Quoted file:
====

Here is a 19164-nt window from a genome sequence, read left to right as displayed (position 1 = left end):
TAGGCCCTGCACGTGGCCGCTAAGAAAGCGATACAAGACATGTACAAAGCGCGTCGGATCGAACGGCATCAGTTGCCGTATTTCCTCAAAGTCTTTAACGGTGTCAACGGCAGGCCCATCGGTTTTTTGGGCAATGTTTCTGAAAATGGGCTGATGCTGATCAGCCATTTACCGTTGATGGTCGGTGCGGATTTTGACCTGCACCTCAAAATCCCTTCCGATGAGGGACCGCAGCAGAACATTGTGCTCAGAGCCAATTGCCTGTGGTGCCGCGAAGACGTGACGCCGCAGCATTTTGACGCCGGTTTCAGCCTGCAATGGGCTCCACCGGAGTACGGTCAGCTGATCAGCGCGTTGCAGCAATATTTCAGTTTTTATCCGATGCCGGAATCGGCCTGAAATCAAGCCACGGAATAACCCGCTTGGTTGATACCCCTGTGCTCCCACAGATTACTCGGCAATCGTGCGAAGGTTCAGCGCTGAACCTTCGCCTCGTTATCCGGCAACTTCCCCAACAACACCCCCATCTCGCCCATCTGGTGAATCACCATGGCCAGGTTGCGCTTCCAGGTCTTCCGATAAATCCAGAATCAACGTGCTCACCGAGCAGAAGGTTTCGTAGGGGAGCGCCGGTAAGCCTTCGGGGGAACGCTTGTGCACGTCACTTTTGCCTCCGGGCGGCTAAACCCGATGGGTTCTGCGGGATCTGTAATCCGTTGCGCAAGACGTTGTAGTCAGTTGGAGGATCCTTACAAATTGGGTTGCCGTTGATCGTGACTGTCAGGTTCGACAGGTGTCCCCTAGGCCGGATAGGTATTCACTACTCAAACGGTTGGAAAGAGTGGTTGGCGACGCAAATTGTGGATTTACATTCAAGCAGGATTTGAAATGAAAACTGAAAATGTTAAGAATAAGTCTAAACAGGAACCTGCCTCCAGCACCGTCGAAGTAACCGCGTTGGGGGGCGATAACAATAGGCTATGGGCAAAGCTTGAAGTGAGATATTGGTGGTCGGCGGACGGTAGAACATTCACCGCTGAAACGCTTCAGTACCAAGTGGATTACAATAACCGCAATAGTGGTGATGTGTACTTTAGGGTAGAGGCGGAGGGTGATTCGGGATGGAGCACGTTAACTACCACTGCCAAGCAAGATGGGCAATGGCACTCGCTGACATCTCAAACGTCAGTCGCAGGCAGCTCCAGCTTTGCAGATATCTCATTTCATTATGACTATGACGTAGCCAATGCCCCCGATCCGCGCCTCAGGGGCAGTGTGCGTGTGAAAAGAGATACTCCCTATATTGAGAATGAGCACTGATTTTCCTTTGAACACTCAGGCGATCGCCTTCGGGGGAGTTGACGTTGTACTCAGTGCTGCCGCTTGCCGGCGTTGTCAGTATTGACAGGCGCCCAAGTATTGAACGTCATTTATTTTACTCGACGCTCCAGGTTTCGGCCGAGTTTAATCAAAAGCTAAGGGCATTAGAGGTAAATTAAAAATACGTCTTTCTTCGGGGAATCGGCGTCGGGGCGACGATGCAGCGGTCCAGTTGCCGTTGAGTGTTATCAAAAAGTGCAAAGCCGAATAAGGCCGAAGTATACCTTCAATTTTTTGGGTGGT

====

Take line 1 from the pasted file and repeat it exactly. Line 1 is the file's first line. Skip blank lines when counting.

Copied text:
Here is a 19164-nt window from a genome sequence, read left to right as displayed (position 1 = left end):